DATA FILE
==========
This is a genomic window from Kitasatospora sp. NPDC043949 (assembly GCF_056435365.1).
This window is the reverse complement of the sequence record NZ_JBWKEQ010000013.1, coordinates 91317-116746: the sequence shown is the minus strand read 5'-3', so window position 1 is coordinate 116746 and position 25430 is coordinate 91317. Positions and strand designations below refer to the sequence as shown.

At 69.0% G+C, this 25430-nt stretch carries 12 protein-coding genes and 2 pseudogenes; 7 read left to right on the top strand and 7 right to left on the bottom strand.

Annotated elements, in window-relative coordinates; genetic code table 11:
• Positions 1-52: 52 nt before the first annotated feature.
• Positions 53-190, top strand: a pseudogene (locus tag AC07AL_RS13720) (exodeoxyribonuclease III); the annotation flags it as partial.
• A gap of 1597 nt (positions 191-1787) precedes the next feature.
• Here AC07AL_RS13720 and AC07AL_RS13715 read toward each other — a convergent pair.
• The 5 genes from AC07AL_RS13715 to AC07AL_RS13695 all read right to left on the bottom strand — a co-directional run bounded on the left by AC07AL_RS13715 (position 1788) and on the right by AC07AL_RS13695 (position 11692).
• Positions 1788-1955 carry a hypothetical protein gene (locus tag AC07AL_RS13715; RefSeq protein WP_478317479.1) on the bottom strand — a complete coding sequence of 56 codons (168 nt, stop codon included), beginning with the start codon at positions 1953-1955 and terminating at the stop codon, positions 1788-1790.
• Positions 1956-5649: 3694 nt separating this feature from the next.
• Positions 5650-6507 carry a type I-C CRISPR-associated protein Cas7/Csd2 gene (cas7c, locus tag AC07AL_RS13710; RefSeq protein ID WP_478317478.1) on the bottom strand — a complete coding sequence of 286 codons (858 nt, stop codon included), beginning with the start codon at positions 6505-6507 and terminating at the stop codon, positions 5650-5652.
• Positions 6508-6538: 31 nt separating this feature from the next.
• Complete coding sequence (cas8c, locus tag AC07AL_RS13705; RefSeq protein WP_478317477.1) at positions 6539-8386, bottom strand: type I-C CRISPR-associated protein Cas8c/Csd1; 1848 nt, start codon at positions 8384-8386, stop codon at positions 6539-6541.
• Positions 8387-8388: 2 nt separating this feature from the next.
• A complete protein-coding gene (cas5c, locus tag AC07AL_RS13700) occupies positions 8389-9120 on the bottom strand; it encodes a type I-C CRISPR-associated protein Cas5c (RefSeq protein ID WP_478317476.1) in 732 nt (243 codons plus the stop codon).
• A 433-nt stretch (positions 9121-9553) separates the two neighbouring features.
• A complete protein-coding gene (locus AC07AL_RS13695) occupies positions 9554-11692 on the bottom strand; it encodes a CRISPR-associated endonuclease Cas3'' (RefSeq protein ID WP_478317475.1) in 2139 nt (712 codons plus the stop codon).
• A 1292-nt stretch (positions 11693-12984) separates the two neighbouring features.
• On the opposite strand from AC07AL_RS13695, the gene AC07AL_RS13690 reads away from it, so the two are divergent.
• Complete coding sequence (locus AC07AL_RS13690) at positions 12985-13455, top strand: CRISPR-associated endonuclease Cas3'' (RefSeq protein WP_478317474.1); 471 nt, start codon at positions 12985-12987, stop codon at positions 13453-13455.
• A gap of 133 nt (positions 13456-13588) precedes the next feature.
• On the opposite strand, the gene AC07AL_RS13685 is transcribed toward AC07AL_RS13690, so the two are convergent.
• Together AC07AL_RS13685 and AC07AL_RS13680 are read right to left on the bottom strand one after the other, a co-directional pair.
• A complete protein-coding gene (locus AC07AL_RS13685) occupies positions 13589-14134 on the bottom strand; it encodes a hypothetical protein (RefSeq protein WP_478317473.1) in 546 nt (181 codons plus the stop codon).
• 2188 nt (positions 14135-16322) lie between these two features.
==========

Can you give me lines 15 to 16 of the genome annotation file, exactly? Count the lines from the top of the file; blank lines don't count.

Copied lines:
• Positions 8387-8388: 2 nt separating this feature from the next.
• A complete protein-coding gene (cas5c, locus tag AC07AL_RS13700) occupies positions 8389-9120 on the bottom strand; it encodes a type I-C CRISPR-associated protein Cas5c (RefSeq protein ID WP_478317476.1) in 732 nt (243 codons plus the stop codon).